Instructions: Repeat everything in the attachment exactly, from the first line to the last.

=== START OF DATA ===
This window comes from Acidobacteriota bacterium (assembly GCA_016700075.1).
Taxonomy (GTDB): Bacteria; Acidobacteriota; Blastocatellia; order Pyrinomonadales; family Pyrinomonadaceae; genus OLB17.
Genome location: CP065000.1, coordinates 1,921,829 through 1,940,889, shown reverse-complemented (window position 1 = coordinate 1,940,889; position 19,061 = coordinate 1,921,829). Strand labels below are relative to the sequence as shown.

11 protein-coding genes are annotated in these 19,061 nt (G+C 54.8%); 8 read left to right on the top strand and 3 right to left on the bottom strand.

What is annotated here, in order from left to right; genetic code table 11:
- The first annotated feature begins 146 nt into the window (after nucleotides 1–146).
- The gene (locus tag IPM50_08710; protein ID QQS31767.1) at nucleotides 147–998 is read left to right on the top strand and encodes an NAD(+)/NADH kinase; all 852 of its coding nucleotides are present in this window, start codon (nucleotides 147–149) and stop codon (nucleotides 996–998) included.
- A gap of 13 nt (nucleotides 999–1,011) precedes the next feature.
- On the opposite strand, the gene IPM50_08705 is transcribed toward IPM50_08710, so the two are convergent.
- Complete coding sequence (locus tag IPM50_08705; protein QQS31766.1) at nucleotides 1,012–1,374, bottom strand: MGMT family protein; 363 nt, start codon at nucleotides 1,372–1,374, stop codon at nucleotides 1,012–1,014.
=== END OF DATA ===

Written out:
This window comes from Acidobacteriota bacterium (assembly GCA_016700075.1).
Taxonomy (GTDB): Bacteria; Acidobacteriota; Blastocatellia; order Pyrinomonadales; family Pyrinomonadaceae; genus OLB17.
Genome location: CP065000.1, coordinates 1,921,829 through 1,940,889, shown reverse-complemented (window position 1 = coordinate 1,940,889; position 19,061 = coordinate 1,921,829). Strand labels below are relative to the sequence as shown.

11 protein-coding genes are annotated in these 19,061 nt (G+C 54.8%); 8 read left to right on the top strand and 3 right to left on the bottom strand.

What is annotated here, in order from left to right; genetic code table 11:
- The first annotated feature begins 146 nt into the window (after nucleotides 1–146).
- The gene (locus tag IPM50_08710; protein ID QQS31767.1) at nucleotides 147–998 is read left to right on the top strand and encodes an NAD(+)/NADH kinase; all 852 of its coding nucleotides are present in this window, start codon (nucleotides 147–149) and stop codon (nucleotides 996–998) included.
- A gap of 13 nt (nucleotides 999–1,011) precedes the next feature.
- On the opposite strand, the gene IPM50_08705 is transcribed toward IPM50_08710, so the two are convergent.
- Complete coding sequence (locus tag IPM50_08705; protein QQS31766.1) at nucleotides 1,012–1,374, bottom strand: MGMT family protein; 363 nt, start codon at nucleotides 1,372–1,374, stop codon at nucleotides 1,012–1,014.